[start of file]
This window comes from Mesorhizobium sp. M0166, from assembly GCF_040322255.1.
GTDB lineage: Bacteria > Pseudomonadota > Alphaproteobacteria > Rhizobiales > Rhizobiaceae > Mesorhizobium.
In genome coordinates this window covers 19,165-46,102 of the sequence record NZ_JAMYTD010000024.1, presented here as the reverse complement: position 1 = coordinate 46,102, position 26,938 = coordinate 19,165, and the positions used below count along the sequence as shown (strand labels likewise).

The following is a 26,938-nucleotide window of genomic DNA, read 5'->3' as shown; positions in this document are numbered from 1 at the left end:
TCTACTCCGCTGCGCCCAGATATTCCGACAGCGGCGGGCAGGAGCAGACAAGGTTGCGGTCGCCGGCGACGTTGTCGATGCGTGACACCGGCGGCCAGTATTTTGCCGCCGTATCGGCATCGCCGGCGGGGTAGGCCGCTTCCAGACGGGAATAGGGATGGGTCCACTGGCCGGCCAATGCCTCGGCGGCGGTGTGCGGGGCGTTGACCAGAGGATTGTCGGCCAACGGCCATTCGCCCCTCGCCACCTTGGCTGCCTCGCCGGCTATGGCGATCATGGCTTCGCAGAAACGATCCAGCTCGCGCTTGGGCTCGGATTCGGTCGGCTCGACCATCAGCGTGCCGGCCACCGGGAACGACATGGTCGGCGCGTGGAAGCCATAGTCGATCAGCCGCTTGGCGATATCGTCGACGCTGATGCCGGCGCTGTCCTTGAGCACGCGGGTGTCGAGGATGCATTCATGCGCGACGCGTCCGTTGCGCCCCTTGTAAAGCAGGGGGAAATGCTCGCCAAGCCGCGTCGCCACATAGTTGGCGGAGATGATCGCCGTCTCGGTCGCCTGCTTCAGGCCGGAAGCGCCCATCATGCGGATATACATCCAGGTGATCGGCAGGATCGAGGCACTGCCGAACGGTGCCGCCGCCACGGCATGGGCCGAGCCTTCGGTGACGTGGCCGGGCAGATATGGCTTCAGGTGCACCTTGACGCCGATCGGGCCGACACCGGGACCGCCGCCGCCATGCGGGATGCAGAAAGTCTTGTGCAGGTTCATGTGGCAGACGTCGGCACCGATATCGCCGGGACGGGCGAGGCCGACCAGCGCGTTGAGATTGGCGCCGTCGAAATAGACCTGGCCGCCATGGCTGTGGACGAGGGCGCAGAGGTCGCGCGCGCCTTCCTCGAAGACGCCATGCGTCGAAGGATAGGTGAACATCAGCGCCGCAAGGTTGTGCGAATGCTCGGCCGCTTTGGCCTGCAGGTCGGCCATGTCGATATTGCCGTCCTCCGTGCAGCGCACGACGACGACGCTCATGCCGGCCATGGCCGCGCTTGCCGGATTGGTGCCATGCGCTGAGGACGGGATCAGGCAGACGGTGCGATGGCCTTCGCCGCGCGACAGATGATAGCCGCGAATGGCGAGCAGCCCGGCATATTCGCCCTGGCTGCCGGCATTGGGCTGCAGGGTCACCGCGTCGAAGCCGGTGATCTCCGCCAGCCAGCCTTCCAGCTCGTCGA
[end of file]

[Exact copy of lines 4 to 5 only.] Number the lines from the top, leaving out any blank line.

The following is a 26,938-nucleotide window of genomic DNA, read 5'->3' as shown; positions in this document are numbered from 1 at the left end:
TCTACTCCGCTGCGCCCAGATATTCCGACAGCGGCGGGCAGGAGCAGACAAGGTTGCGGTCGCCGGCGACGTTGTCGATGCGTGACACCGGCGGCCAGTATTTTGCCGCCGTATCGGCATCGCCGGCGGGGTAGGCCGCTTCCAGACGGGAATAGGGATGGGTCCACTGGCCGGCCAATGCCTCGGCGGCGGTGTGCGGGGCGTTGACCAGAGGATTGTCGGCCAACGGCCATTCGCCCCTCGCCACCTTGGCTGCCTCGCCGGCTATGGCGATCATGGCTTCGCAGAAACGATCCAGCTCGCGCTTGGGCTCGGATTCGGTCGGCTCGACCATCAGCGTGCCGGCCACCGGGAACGACATGGTCGGCGCGTGGAAGCCATAGTCGATCAGCCGCTTGGCGATATCGTCGACGCTGATGCCGGCGCTGTCCTTGAGCACGCGGGTGTCGAGGATGCATTCATGCGCGACGCGTCCGTTGCGCCCCTTGTAAAGCAGGGGGAAATGCTCGCCAAGCCGCGTCGCCACATAGTTGGCGGAGATGATCGCCGTCTCGGTCGCCTGCTTCAGGCCGGAAGCGCCCATCATGCGGATATACATCCAGGTGATCGGCAGGATCGAGGCACTGCCGAACGGTGCCGCCGCCACGGCATGGGCCGAGCCTTCGGTGACGTGGCCGGGCAGATATGGCTTCAGGTGCACCTTGACGCCGATCGGGCCGACACCGGGACCGCCGCCGCCATGCGGGATGCAGAAAGTCTTGTGCAGGTTCATGTGGCAGACGTCGGCACCGATATCGCCGGGACGGGCGAGGCCGACCAGCGCGTTGAGATTGGCGCCGTCGAAATAGACCTGGCCGCCATGGCTGTGGACGAGGGCGCAGAGGTCGCGCGCGCCTTCCTCGAAGACGCCATGCGTCGAAGGATAGGTGAACATCAGCGCCGCAAGGTTGTGCGAATGCTCGGCCGCTTTGGCCTGCAGGTCGGCCATGTCGATATTGCCGTCCTCCGTGCAGCGCACGACGACGACGCTCATGCCGGCCATGGCCGCGCTTGCCGGATTGGTGCCATGCGCTGAGGACGGGATCAGGCAGACGGTGCGATGGCCTTCGCCGCGCGACAGATGATAGCCGCGAATGGCGAGCAGCCCGGCATATTCGCCCTGGCTGCCGGCATTGGGCTGCAGGGTCACCGCGTCGAAGCCGGTGATCTCCGCCAGCCAGCCTTCCAGCTCGTCGA